5J Social Facilitation of Eating: Does Together Mean More?
Literature on social facilitation shows that eating together leads to increased food consumption. Our meta-analysis finds significant positive correlation between number of people at the table and amount of food consumed, moderated by age and BMI. We also, however, find that when meal occasion is included, the effect disappears.
Chris Dubelaar, Prakash Satyavageeswaran, Natalina Zlatevska, Alex Belli, Ali Tamaddoni Jahromi, and Thomas Gaarenstroom (2019) ,"5J Social Facilitation of Eating: Does Together Mean More?", in NA - Advances in Consumer Research Volume 47, eds. Rajesh Bagchi, Lauren Block, and Leonard Lee, Duluth, MN : Association for Consumer Research, Pages: 966-966.
Chris Dubelaar, Deakin University, Australia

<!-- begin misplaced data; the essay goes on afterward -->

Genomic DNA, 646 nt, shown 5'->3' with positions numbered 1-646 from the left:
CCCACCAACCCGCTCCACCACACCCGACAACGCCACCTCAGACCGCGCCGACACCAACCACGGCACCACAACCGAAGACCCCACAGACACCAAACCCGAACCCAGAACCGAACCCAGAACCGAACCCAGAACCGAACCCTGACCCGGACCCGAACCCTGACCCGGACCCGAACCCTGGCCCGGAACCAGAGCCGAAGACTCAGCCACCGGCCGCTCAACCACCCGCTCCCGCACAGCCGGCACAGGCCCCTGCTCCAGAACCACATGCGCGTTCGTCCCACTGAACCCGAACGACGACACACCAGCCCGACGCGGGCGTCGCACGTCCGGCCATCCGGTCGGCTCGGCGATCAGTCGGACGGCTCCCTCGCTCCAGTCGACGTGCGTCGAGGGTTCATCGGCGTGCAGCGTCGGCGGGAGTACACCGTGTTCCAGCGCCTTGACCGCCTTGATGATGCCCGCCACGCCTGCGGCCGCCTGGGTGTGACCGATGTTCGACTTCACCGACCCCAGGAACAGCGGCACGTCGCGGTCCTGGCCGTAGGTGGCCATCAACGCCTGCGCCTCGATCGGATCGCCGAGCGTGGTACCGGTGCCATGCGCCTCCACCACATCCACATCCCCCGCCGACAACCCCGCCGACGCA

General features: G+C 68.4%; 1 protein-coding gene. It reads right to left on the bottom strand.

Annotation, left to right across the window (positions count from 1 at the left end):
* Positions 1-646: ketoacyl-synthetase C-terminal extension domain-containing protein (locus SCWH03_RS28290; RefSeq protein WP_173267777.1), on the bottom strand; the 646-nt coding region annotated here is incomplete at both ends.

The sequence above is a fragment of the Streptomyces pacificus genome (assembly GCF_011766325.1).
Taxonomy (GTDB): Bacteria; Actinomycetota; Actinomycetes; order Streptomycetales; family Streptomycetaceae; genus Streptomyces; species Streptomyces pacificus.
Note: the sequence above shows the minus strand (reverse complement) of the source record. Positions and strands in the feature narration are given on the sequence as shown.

Prakash Satyavageeswaran, Indian Institute of Management Udaipur, Inda
Natalina Zlatevska, University of Technology Sydney, Australia
Alex Belli, Australian Catholic University, Australia
Ali Tamaddoni Jahromi, Deakin University, Australia
Thomas Gaarenstroom, Deakin University, Australia
NA - Advances in Consumer Research Volume 47 | 2019
Q3. Academic Branding on Social Media: Examining the Influence of Personal Brands on the Professor-Student Relationships
Edita Petrylaite, Northumbria University, UK
Darija Aleksic, University of Ljubljana
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Amit Surendra Singh, Ohio State University, USA
H. Rao Unnava, University of California, Davis
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Ingeborg Astrid Kleppe, Norwegian School of Economics and Business Administration, Norway
Natalia Maehle, Western Norway University of Applied Sciences
Cele Otnes, University of Illinois at Urbana-Champaign, USA